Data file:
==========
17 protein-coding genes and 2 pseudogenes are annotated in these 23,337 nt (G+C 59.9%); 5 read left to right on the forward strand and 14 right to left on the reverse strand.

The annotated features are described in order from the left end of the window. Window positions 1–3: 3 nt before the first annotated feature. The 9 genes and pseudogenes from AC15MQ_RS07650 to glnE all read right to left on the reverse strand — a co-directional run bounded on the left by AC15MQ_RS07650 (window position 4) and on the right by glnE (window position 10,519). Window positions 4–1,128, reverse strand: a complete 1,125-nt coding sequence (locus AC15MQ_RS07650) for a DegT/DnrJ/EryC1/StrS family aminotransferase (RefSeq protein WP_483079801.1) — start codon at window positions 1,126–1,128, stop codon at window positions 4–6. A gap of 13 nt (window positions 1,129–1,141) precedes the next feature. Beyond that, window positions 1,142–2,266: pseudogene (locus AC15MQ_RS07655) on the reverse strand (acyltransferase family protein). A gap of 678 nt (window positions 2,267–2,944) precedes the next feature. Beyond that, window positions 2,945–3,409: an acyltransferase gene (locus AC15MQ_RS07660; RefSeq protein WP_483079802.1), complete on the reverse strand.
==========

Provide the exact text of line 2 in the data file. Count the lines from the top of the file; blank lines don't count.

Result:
The annotated features are described in order from the left end of the window. Window positions 1–3: 3 nt before the first annotated feature. The 9 genes and pseudogenes from AC15MQ_RS07650 to glnE all read right to left on the reverse strand — a co-directional run bounded on the left by AC15MQ_RS07650 (window position 4) and on the right by glnE (window position 10,519). Window positions 4–1,128, reverse strand: a complete 1,125-nt coding sequence (locus AC15MQ_RS07650) for a DegT/DnrJ/EryC1/StrS family aminotransferase (RefSeq protein WP_483079801.1) — start codon at window positions 1,126–1,128, stop codon at window positions 4–6. A gap of 13 nt (window positions 1,129–1,141) precedes the next feature. Beyond that, window positions 1,142–2,266: pseudogene (locus AC15MQ_RS07655) on the reverse strand (acyltransferase family protein). A gap of 678 nt (window positions 2,267–2,944) precedes the next feature. Beyond that, window positions 2,945–3,409: an acyltransferase gene (locus AC15MQ_RS07660; RefSeq protein WP_483079802.1), complete on the reverse strand.